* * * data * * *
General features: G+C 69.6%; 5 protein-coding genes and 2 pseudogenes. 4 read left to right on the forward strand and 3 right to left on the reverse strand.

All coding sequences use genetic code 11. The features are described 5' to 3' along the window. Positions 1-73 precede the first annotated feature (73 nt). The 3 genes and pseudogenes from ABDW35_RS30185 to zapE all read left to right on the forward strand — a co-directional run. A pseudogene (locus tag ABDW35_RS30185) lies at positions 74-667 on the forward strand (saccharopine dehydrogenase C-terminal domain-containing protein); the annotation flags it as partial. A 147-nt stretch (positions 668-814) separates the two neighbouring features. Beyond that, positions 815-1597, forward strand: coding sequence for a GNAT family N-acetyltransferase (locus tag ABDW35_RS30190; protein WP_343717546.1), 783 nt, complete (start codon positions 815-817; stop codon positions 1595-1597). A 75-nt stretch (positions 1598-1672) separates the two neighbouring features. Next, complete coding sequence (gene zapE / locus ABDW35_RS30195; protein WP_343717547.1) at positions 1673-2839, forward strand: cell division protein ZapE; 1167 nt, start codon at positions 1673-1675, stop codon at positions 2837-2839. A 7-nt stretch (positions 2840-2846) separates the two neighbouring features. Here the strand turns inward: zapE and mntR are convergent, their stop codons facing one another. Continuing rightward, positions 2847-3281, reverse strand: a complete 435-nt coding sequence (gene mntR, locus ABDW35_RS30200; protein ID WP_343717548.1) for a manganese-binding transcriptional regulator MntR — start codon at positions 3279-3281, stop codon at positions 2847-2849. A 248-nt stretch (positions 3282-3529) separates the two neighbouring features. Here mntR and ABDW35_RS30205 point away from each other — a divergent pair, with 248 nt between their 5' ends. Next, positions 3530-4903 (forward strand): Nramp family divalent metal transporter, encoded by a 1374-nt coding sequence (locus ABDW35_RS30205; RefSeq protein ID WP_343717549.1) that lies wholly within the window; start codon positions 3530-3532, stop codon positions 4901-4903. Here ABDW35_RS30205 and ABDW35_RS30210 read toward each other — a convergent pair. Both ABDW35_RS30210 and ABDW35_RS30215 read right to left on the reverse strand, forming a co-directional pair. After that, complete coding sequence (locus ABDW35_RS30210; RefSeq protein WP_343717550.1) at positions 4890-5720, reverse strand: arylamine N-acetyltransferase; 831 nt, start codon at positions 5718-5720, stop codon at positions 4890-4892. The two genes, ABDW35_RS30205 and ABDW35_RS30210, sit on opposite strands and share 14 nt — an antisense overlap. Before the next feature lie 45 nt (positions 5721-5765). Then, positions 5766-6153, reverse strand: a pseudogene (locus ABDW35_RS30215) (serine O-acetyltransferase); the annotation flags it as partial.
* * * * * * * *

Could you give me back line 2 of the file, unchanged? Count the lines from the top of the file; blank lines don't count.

All coding sequences use genetic code 11. The features are described 5' to 3' along the window. Positions 1-73 precede the first annotated feature (73 nt). The 3 genes and pseudogenes from ABDW35_RS30185 to zapE all read left to right on the forward strand — a co-directional run. A pseudogene (locus tag ABDW35_RS30185) lies at positions 74-667 on the forward strand (saccharopine dehydrogenase C-terminal domain-containing protein); the annotation flags it as partial. A 147-nt stretch (positions 668-814) separates the two neighbouring features. Beyond that, positions 815-1597, forward strand: coding sequence for a GNAT family N-acetyltransferase (locus tag ABDW35_RS30190; protein WP_343717546.1), 783 nt, complete (start codon positions 815-817; stop codon positions 1595-1597). A 75-nt stretch (positions 1598-1672) separates the two neighbouring features. Next, complete coding sequence (gene zapE / locus ABDW35_RS30195; protein WP_343717547.1) at positions 1673-2839, forward strand: cell division protein ZapE; 1167 nt, start codon at positions 1673-1675, stop codon at positions 2837-2839. A 7-nt stretch (positions 2840-2846) separates the two neighbouring features. Here the strand turns inward: zapE and mntR are convergent, their stop codons facing one another. Continuing rightward, positions 2847-3281, reverse strand: a complete 435-nt coding sequence (gene mntR, locus ABDW35_RS30200; protein ID WP_343717548.1) for a manganese-binding transcriptional regulator MntR — start codon at positions 3279-3281, stop codon at positions 2847-2849. A 248-nt stretch (positions 3282-3529) separates the two neighbouring features. Here mntR and ABDW35_RS30205 point away from each other — a divergent pair, with 248 nt between their 5' ends. Next, positions 3530-4903 (forward strand): Nramp family divalent metal transporter, encoded by a 1374-nt coding sequence (locus ABDW35_RS30205; RefSeq protein ID WP_343717549.1) that lies wholly within the window; start codon positions 3530-3532, stop codon positions 4901-4903. Here ABDW35_RS30205 and ABDW35_RS30210 read toward each other — a convergent pair. Both ABDW35_RS30210 and ABDW35_RS30215 read right to left on the reverse strand, forming a co-directional pair. After that, complete coding sequence (locus ABDW35_RS30210; RefSeq protein WP_343717550.1) at positions 4890-5720, reverse strand: arylamine N-acetyltransferase; 831 nt, start codon at positions 5718-5720, stop codon at positions 4890-4892. The two genes, ABDW35_RS30205 and ABDW35_RS30210, sit on opposite strands and share 14 nt — an antisense overlap. Before the next feature lie 45 nt (positions 5721-5765). Then, positions 5766-6153, reverse strand: a pseudogene (locus ABDW35_RS30215) (serine O-acetyltransferase); the annotation flags it as partial.